Based on a true-life case, though with some of the characters embellished, Holy Spider tells the tale of a serial killer in the Iranian city of Mashhad in the early 2000s. Conventionally enough, we are offered some insights into the killer’s motivations and follow an odd-couple pair of investigative journalists. But as the prominence of the latter suggests, this is about the serial failures of the Iranian police to pursue the killer, which clearly stems from misogynistic contempt for his prostitute victims.
The film is also unconventional in pursuing the story beyond the killer’s eventual capture to dramatise the court case, the popular reception of his defence that he wasn’t insane but motivated by religious scruples, and the state’s manoeuvring over his sentencing. The role of women in Iranian society is clearly the real subject here, and therefore the attitudes and practices of the theocratic state.
While this international co-production (originating in Denmark) was never likely to receive a public screening in Iran, it was no surprise that the coincidence of the film’s release with the women-led protests following the death in custody of Masha Amini in September 2022 led to it being banned and the foreign reception, notably the decision of the Cannes Film Festival to award Ebrahimi the Best Actress prize, criticised as “an insulting and politically-motivated move”.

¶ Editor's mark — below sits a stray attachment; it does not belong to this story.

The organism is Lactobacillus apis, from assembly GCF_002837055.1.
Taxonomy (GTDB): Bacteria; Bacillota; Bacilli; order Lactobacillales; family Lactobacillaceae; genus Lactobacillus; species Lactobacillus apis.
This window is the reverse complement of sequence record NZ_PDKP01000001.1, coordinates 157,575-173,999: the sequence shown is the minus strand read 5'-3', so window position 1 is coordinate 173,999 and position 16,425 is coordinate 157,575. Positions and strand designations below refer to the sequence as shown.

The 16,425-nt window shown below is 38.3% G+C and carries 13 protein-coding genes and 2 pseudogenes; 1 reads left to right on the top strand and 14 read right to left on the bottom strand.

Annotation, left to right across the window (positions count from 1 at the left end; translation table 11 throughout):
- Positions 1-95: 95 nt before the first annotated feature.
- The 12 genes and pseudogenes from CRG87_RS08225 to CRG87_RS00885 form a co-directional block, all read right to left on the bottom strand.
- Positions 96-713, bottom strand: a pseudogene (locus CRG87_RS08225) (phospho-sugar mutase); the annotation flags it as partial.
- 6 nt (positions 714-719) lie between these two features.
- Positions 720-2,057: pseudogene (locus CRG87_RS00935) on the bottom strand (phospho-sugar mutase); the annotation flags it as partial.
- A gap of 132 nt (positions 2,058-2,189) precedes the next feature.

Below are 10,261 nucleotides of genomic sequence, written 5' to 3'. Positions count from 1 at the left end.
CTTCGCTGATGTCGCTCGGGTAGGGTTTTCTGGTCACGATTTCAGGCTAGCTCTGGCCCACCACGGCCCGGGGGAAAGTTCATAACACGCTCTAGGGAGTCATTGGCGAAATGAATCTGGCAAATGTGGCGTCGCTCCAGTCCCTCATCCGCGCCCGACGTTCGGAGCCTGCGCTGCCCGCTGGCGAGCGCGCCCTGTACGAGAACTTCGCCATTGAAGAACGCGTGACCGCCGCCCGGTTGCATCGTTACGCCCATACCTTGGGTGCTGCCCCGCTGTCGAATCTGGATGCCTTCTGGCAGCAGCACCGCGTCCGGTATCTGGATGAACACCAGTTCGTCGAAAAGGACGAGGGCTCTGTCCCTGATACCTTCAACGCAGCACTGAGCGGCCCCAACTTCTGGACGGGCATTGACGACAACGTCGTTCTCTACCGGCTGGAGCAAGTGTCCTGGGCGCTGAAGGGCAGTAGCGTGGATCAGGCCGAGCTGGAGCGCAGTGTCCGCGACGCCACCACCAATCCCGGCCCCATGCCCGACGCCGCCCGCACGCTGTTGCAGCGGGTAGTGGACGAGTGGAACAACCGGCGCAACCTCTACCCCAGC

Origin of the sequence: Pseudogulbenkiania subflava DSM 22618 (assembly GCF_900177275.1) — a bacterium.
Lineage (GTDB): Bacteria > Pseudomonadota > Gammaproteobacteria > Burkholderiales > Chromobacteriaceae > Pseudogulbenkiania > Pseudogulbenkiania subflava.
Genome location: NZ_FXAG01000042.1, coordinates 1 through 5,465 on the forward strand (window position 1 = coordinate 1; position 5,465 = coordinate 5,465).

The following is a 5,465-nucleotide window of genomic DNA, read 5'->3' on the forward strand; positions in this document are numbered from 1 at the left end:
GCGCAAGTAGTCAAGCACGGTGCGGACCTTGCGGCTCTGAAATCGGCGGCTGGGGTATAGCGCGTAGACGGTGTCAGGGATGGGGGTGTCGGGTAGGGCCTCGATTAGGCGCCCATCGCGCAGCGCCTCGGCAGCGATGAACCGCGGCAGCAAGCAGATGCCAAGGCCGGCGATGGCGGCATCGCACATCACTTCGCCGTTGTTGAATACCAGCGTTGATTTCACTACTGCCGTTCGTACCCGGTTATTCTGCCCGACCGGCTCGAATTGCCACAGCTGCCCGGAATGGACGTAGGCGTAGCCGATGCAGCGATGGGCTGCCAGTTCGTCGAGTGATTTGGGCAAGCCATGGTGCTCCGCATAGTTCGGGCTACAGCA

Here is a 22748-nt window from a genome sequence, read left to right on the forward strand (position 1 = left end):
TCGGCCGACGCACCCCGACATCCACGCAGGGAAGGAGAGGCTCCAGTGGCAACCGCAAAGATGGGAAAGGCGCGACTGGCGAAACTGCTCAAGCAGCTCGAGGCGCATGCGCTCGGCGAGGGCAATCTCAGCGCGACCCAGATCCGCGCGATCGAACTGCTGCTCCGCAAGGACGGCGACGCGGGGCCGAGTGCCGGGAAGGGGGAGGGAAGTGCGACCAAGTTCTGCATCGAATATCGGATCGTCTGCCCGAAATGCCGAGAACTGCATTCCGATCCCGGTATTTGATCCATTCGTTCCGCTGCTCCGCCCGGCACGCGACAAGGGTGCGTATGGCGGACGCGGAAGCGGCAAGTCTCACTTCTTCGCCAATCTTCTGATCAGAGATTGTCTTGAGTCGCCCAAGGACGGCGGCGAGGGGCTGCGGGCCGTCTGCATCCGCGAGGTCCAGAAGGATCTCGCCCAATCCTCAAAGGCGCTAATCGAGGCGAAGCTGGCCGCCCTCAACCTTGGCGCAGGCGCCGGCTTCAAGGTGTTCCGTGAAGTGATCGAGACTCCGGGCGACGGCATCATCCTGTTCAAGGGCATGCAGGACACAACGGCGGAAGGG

It is a deeply political film, but also an effective thriller and a study of the Iranian justice system.
“Holy Spider” succeeds as a work of art because of Abbasi’s great skills as a filmmaker… Moment to moment, scene after scene, both dramatically and stylistically, the film impresses with its careful control, attention to detail and unerring subtlety. And the performances Abbasi gets from Zar Amir Ebrahimi (she won Best Actress at Cannes) and Mehdi Bajestani are simply two of the most compelling and finely realized that I’ve seen this year.” Godfrey Cheshire, RogerEbert.com